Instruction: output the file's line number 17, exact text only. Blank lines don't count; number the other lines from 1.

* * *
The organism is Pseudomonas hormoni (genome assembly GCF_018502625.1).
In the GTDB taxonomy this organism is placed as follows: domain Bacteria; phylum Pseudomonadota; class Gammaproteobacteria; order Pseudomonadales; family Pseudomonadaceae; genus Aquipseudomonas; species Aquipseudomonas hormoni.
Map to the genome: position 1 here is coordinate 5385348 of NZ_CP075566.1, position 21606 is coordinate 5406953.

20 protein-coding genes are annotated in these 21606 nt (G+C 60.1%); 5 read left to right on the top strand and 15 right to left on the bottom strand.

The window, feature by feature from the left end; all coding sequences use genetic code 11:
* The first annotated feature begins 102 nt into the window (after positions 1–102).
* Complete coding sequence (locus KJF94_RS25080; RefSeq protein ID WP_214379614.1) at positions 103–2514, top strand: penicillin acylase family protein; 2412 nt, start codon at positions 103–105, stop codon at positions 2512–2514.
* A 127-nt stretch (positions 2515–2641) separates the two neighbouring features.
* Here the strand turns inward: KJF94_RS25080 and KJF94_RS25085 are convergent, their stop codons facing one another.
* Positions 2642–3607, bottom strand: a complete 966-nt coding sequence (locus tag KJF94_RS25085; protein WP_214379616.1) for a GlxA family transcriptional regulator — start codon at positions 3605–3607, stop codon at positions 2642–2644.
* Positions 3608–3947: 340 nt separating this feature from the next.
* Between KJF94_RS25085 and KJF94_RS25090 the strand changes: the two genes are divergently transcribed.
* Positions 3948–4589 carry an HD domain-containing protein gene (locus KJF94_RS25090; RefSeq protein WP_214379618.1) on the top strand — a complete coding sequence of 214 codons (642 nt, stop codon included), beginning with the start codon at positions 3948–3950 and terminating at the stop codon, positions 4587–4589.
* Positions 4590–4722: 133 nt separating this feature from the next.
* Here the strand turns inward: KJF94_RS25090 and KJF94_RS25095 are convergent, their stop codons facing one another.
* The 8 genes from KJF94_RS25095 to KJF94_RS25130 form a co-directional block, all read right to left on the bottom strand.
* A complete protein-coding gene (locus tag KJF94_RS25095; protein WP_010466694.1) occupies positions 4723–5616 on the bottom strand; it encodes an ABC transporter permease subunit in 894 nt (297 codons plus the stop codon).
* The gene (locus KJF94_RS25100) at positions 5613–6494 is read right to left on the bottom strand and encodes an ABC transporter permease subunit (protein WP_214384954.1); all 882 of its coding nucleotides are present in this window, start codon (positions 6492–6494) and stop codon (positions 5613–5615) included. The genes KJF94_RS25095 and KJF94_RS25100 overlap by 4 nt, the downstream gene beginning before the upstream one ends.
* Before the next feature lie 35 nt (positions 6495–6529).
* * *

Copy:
* A complete protein-coding gene (locus tag KJF94_RS25095; protein WP_010466694.1) occupies positions 4723–5616 on the bottom strand; it encodes an ABC transporter permease subunit in 894 nt (297 codons plus the stop codon).